Interview with Julia Penza 07/07/2024

   Hello Julia Penza! Thank you so much for taking the time to do this interview. It really means a lot to have you back here. How long have you been living in the USA? I've been living in the United States for 7.5 years. The political situation in my country was already unfavorable. It's even worse now.

Q: Where are you currently located?
A: I live in South Florida, in Hollywood. My permanent job in Tampa is at Dave Bautista and John Kural's tattoo shop DC Society Ink @dcsocietyink, www.dcsocietyink.com. It takes 3.5 hours to get to work, so I work there several times a week for 10-13 hours and then go home. I also work with Sedation ink in Miami. It is engaged in tattoos under general anesthesia. @sedationink, www.sedationink.com

Q: How do you like it there?
A: I like my place of residence, so I'm not in a hurry to move to other places yet. And even more so from the US. The country has given me many opportunities, I use each of them, and in return I want to be useful using my talents.

Q: How far your career has progressed since you moved to the USA?
A: When I arrived, I did various temporary work. For a while I worked at the children's center as a teacher of drawing and mental arithmetic. I was good at teaching. Then I decided to try to open my own art school. The discovery coincided with the coronovirus epidemic, which made the work much more difficult. All proceeds were used to cover rent and other expenses. But I did not enjoy state support, which I am very proud of. A random Facebook ad got me into the tattoo business. I didn't expect any accomplishments from it though. I just wanted to learn something new, or maybe it will be useful. After 1.5 years of my work as a tattoo artist, John Kural and Dave Baptista invited me to work in their new shop in Tampa. Six months later, I won my first awards at my first tattoo convention. Any success is very inspiring. So progress has gone very fast. In 3.5 years, I became a popular tattoo artist with international awards and a recognizable style.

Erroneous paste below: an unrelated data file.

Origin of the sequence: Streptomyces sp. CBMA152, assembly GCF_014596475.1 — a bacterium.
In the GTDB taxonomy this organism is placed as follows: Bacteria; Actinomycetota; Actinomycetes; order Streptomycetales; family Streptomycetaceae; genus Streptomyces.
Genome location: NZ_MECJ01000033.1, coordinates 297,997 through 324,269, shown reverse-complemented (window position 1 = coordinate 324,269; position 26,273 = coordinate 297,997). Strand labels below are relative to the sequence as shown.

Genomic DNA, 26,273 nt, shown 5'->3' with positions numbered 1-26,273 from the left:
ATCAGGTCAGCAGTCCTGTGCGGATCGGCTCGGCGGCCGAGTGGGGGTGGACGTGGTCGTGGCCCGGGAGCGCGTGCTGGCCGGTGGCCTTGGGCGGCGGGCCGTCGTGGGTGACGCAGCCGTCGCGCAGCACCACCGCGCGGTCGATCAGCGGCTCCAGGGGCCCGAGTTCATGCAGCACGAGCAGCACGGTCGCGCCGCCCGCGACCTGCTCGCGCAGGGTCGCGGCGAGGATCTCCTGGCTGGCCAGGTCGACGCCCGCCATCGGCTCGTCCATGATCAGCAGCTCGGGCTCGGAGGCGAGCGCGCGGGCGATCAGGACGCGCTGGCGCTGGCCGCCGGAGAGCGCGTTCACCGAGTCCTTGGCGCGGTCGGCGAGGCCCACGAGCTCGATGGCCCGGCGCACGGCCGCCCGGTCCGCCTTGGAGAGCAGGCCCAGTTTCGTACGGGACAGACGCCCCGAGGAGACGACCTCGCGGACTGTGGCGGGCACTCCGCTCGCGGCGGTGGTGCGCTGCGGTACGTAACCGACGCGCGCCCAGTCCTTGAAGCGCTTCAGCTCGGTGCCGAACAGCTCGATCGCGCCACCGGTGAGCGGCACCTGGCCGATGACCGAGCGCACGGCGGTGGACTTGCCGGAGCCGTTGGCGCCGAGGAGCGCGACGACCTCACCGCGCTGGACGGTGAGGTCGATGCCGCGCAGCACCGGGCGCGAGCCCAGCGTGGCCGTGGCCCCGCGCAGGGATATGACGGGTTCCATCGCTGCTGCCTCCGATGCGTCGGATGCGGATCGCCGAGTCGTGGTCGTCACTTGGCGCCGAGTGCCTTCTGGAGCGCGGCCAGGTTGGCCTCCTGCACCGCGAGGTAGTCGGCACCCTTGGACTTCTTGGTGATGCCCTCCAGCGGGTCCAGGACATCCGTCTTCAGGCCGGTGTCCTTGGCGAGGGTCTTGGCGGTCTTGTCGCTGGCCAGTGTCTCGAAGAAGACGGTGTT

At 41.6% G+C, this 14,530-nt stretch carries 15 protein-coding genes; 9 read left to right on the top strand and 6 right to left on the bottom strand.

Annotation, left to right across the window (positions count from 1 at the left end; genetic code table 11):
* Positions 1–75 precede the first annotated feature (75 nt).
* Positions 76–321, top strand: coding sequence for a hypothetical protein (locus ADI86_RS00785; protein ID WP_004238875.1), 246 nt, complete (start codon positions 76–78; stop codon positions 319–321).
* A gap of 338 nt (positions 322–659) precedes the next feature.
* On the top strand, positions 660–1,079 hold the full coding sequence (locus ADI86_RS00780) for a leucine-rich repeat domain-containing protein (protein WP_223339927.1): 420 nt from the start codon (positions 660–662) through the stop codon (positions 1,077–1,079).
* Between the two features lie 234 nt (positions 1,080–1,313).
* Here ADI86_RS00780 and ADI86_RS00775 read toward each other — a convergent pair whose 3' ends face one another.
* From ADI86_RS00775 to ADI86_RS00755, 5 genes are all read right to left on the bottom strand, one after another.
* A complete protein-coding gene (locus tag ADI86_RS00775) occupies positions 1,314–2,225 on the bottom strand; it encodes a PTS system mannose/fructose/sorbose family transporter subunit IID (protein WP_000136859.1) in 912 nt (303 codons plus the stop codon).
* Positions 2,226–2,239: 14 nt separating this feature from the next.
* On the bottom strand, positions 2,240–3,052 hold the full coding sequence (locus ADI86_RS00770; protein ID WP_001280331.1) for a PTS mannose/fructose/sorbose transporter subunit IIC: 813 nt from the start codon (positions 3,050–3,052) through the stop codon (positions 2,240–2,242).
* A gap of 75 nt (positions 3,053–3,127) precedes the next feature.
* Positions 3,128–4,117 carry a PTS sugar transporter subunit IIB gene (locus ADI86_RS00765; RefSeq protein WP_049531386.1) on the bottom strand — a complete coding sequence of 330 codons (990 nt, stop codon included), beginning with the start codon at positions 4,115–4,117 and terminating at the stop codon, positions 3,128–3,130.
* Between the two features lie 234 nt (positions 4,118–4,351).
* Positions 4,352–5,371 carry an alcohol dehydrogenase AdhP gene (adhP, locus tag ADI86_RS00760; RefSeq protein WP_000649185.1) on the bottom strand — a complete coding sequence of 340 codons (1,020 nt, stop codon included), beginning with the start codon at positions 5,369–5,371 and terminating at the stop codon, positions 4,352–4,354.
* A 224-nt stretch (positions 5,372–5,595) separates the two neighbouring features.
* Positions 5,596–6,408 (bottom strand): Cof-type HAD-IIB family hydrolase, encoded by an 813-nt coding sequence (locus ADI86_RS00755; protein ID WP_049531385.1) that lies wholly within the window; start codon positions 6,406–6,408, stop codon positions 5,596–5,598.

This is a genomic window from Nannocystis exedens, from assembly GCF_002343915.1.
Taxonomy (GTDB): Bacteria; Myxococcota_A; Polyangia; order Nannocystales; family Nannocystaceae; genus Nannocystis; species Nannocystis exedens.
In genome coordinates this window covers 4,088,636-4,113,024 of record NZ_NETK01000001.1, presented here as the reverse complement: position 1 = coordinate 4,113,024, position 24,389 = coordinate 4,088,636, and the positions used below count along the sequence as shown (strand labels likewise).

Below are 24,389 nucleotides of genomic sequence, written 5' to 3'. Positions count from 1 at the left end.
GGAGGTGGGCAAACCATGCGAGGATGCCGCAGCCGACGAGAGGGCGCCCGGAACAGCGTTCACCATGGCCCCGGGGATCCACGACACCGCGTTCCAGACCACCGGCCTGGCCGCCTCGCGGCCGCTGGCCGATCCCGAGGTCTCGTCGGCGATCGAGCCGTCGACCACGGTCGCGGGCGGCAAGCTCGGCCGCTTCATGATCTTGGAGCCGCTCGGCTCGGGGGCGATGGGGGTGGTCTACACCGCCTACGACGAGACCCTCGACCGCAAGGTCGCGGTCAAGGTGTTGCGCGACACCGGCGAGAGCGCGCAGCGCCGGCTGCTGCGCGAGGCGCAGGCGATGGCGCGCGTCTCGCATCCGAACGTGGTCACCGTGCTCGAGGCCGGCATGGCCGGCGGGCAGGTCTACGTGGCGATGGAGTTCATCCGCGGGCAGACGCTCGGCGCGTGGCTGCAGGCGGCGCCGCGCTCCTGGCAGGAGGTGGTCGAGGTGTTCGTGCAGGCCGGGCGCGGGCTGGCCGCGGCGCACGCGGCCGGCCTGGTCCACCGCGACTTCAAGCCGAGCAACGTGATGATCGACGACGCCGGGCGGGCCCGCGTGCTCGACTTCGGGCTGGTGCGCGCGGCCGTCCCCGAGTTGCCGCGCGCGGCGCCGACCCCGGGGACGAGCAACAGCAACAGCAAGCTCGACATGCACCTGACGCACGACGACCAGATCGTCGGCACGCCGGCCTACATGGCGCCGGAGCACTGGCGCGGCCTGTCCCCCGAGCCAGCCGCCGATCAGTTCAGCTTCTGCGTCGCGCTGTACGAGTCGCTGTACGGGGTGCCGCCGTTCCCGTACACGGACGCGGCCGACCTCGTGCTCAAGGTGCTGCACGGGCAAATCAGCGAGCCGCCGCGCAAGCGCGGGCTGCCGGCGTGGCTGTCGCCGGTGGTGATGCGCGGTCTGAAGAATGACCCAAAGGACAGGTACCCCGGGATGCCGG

Q: What are some of your plans for the near future?
A: In fact, I'm a very creative person and I always have some interesting ideas. Not everything can be implemented at once. So some remain at the level of ideas, and some are in the process. My main idea is now under consideration at the US Patent Center. A year ago, I created a new kind of tattoo needle that would make it easier to work with a shading in black and grey wash portraits. From inept hand control, beginner tattoo artists make 'dirty'/chaotic shading. This is the main problem of beginner tattoo artists. I prepared all the necessary documentation on my own. Now I can only wait. The process consists of several stages and, unfortunately, the review time is very long, about 3 years. In addition, I recently participated in judging at tattoo conventions. I got to judge all the main categories, including the best of day and the best of show. The organizers used 2 judging systems: tokens and score cards. Both systems have their pros and cons. But the drawbacks are many. I shared my ideas with the organizers, and they are happy to hear my feedback. So now I'm developing my own tattoo evaluation system. I am sure that my scheme will achieve a more objective judgment. I also wont't give up on my idea for the art school. I'm a tattoo artist who can and work in all styles. I really like versatility. Not every tattoo artist can boast of it. Usually, everyone chooses a certain direction. Although my soul lies more in color realism and microrealism, I want to be a professional in all styles, even if they are not my main ones. I want to confirm my professionalism with awards from tattoo conventions. I've already started this journey, won awards in different directions, and I don't want to stop.